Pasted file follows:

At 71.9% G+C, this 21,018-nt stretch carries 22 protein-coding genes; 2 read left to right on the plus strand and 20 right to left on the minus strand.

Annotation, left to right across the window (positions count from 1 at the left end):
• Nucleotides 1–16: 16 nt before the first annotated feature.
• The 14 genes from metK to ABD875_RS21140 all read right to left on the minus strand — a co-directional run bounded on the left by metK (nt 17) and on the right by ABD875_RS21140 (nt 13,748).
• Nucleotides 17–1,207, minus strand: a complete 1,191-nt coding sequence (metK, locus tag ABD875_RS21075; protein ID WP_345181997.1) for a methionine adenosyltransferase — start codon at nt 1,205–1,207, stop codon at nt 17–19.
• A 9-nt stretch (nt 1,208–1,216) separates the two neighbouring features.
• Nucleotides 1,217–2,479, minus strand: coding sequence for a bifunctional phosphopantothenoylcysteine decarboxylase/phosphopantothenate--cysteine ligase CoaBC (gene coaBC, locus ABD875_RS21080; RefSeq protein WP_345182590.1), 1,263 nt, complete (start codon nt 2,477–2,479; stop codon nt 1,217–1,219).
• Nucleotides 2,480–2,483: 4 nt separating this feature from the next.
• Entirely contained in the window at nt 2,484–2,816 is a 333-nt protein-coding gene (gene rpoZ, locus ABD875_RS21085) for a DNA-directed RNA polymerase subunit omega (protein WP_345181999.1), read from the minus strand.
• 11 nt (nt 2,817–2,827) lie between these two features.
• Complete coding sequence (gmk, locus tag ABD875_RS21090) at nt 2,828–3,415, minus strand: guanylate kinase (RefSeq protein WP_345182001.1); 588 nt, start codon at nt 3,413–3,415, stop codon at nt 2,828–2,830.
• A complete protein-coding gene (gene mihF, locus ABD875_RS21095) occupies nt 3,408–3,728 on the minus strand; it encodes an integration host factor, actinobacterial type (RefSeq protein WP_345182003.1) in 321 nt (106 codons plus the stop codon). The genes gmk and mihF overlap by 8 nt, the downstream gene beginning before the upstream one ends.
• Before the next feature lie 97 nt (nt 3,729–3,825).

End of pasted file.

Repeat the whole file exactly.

At 71.9% G+C, this 21,018-nt stretch carries 22 protein-coding genes; 2 read left to right on the plus strand and 20 right to left on the minus strand.

Annotation, left to right across the window (positions count from 1 at the left end):
• Nucleotides 1–16: 16 nt before the first annotated feature.
• The 14 genes from metK to ABD875_RS21140 all read right to left on the minus strand — a co-directional run bounded on the left by metK (nt 17) and on the right by ABD875_RS21140 (nt 13,748).
• Nucleotides 17–1,207, minus strand: a complete 1,191-nt coding sequence (metK, locus tag ABD875_RS21075; protein ID WP_345181997.1) for a methionine adenosyltransferase — start codon at nt 1,205–1,207, stop codon at nt 17–19.
• A 9-nt stretch (nt 1,208–1,216) separates the two neighbouring features.
• Nucleotides 1,217–2,479, minus strand: coding sequence for a bifunctional phosphopantothenoylcysteine decarboxylase/phosphopantothenate--cysteine ligase CoaBC (gene coaBC, locus ABD875_RS21080; RefSeq protein WP_345182590.1), 1,263 nt, complete (start codon nt 2,477–2,479; stop codon nt 1,217–1,219).
• Nucleotides 2,480–2,483: 4 nt separating this feature from the next.
• Entirely contained in the window at nt 2,484–2,816 is a 333-nt protein-coding gene (gene rpoZ, locus ABD875_RS21085) for a DNA-directed RNA polymerase subunit omega (protein WP_345181999.1), read from the minus strand.
• 11 nt (nt 2,817–2,827) lie between these two features.
• Complete coding sequence (gmk, locus tag ABD875_RS21090) at nt 2,828–3,415, minus strand: guanylate kinase (RefSeq protein WP_345182001.1); 588 nt, start codon at nt 3,413–3,415, stop codon at nt 2,828–2,830.
• A complete protein-coding gene (gene mihF, locus ABD875_RS21095) occupies nt 3,408–3,728 on the minus strand; it encodes an integration host factor, actinobacterial type (RefSeq protein WP_345182003.1) in 321 nt (106 codons plus the stop codon). The genes gmk and mihF overlap by 8 nt, the downstream gene beginning before the upstream one ends.
• Before the next feature lie 97 nt (nt 3,729–3,825).